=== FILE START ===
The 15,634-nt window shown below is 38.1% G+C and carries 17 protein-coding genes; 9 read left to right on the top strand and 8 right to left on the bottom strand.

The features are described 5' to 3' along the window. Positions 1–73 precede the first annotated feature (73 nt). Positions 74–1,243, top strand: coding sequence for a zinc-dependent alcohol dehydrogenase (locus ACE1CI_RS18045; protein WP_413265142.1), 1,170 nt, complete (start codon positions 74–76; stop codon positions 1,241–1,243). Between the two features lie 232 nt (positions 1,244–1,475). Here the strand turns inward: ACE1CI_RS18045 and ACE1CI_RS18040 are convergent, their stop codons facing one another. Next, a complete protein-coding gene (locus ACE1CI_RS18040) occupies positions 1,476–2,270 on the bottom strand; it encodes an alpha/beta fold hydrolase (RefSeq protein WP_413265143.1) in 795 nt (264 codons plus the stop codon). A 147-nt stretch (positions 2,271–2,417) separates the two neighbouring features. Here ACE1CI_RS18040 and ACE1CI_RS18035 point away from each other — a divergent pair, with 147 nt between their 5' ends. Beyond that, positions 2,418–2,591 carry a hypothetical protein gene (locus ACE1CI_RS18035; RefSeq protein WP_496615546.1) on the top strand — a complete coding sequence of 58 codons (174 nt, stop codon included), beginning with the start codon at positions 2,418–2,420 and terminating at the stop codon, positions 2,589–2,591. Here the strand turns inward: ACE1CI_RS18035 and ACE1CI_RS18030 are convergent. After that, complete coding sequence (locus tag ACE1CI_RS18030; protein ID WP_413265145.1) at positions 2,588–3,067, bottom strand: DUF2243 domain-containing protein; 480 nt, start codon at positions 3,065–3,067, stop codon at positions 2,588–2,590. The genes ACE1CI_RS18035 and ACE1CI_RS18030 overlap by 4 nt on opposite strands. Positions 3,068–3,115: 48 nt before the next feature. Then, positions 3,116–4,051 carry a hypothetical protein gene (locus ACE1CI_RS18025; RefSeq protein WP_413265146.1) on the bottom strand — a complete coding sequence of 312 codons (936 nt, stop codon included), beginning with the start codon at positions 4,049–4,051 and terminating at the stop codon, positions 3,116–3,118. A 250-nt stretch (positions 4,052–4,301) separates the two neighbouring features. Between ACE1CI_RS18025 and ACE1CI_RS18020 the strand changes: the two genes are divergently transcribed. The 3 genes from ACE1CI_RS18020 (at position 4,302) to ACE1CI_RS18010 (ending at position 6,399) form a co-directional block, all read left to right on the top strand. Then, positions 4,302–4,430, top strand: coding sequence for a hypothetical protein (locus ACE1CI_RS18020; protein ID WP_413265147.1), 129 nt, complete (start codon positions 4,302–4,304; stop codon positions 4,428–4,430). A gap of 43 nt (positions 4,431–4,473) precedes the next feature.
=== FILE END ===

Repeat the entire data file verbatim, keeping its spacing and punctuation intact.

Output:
The 15,634-nt window shown below is 38.1% G+C and carries 17 protein-coding genes; 9 read left to right on the top strand and 8 right to left on the bottom strand.

The features are described 5' to 3' along the window. Positions 1–73 precede the first annotated feature (73 nt). Positions 74–1,243, top strand: coding sequence for a zinc-dependent alcohol dehydrogenase (locus ACE1CI_RS18045; protein WP_413265142.1), 1,170 nt, complete (start codon positions 74–76; stop codon positions 1,241–1,243). Between the two features lie 232 nt (positions 1,244–1,475). Here the strand turns inward: ACE1CI_RS18045 and ACE1CI_RS18040 are convergent, their stop codons facing one another. Next, a complete protein-coding gene (locus ACE1CI_RS18040) occupies positions 1,476–2,270 on the bottom strand; it encodes an alpha/beta fold hydrolase (RefSeq protein WP_413265143.1) in 795 nt (264 codons plus the stop codon). A 147-nt stretch (positions 2,271–2,417) separates the two neighbouring features. Here ACE1CI_RS18040 and ACE1CI_RS18035 point away from each other — a divergent pair, with 147 nt between their 5' ends. Beyond that, positions 2,418–2,591 carry a hypothetical protein gene (locus ACE1CI_RS18035; RefSeq protein WP_496615546.1) on the top strand — a complete coding sequence of 58 codons (174 nt, stop codon included), beginning with the start codon at positions 2,418–2,420 and terminating at the stop codon, positions 2,589–2,591. Here the strand turns inward: ACE1CI_RS18035 and ACE1CI_RS18030 are convergent. After that, complete coding sequence (locus tag ACE1CI_RS18030; protein ID WP_413265145.1) at positions 2,588–3,067, bottom strand: DUF2243 domain-containing protein; 480 nt, start codon at positions 3,065–3,067, stop codon at positions 2,588–2,590. The genes ACE1CI_RS18035 and ACE1CI_RS18030 overlap by 4 nt on opposite strands. Positions 3,068–3,115: 48 nt before the next feature. Then, positions 3,116–4,051 carry a hypothetical protein gene (locus ACE1CI_RS18025; RefSeq protein WP_413265146.1) on the bottom strand — a complete coding sequence of 312 codons (936 nt, stop codon included), beginning with the start codon at positions 4,049–4,051 and terminating at the stop codon, positions 3,116–3,118. A 250-nt stretch (positions 4,052–4,301) separates the two neighbouring features. Between ACE1CI_RS18025 and ACE1CI_RS18020 the strand changes: the two genes are divergently transcribed. The 3 genes from ACE1CI_RS18020 (at position 4,302) to ACE1CI_RS18010 (ending at position 6,399) form a co-directional block, all read left to right on the top strand. Then, positions 4,302–4,430, top strand: coding sequence for a hypothetical protein (locus ACE1CI_RS18020; protein ID WP_413265147.1), 129 nt, complete (start codon positions 4,302–4,304; stop codon positions 4,428–4,430). A gap of 43 nt (positions 4,431–4,473) precedes the next feature.